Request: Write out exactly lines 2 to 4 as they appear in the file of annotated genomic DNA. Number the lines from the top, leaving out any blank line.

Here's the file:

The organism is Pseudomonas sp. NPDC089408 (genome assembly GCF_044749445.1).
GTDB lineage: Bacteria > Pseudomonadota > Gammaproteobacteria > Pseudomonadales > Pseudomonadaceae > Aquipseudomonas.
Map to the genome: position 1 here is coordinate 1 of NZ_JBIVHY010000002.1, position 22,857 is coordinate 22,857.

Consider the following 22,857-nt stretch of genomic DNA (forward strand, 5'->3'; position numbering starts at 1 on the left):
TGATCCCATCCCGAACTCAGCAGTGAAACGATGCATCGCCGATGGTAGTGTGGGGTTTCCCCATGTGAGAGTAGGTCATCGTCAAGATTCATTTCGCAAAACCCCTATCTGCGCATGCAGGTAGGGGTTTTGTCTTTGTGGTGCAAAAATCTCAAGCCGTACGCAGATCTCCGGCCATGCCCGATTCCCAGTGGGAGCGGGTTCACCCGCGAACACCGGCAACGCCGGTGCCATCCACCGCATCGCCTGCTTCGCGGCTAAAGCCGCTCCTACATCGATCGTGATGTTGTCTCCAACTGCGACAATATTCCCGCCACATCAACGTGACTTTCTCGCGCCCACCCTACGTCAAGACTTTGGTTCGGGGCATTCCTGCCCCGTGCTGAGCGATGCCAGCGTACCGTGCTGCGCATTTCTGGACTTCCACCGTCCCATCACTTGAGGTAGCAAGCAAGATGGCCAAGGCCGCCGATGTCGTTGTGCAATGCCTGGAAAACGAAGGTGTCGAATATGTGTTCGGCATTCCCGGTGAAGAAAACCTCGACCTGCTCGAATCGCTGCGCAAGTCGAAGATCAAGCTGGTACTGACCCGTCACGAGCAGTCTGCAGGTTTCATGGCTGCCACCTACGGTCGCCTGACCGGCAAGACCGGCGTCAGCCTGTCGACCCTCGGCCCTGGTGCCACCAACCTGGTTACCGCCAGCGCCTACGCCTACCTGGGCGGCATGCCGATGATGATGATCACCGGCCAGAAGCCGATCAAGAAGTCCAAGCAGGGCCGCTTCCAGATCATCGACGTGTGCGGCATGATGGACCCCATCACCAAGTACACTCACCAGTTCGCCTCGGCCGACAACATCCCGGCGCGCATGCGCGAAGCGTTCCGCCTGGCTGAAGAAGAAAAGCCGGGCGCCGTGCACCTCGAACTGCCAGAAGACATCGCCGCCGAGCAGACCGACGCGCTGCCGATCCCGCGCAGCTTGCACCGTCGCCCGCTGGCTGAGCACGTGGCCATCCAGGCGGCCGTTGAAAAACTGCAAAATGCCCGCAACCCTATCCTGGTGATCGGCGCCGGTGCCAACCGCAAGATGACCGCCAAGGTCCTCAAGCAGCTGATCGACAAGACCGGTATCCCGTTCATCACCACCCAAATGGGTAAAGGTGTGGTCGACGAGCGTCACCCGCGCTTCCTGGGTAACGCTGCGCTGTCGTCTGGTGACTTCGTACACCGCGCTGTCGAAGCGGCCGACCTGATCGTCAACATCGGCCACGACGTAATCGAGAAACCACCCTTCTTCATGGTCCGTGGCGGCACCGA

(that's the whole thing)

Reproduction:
GTDB lineage: Bacteria > Pseudomonadota > Gammaproteobacteria > Pseudomonadales > Pseudomonadaceae > Aquipseudomonas.
Map to the genome: position 1 here is coordinate 1 of NZ_JBIVHY010000002.1, position 22,857 is coordinate 22,857.

Consider the following 22,857-nt stretch of genomic DNA (forward strand, 5'->3'; position numbering starts at 1 on the left):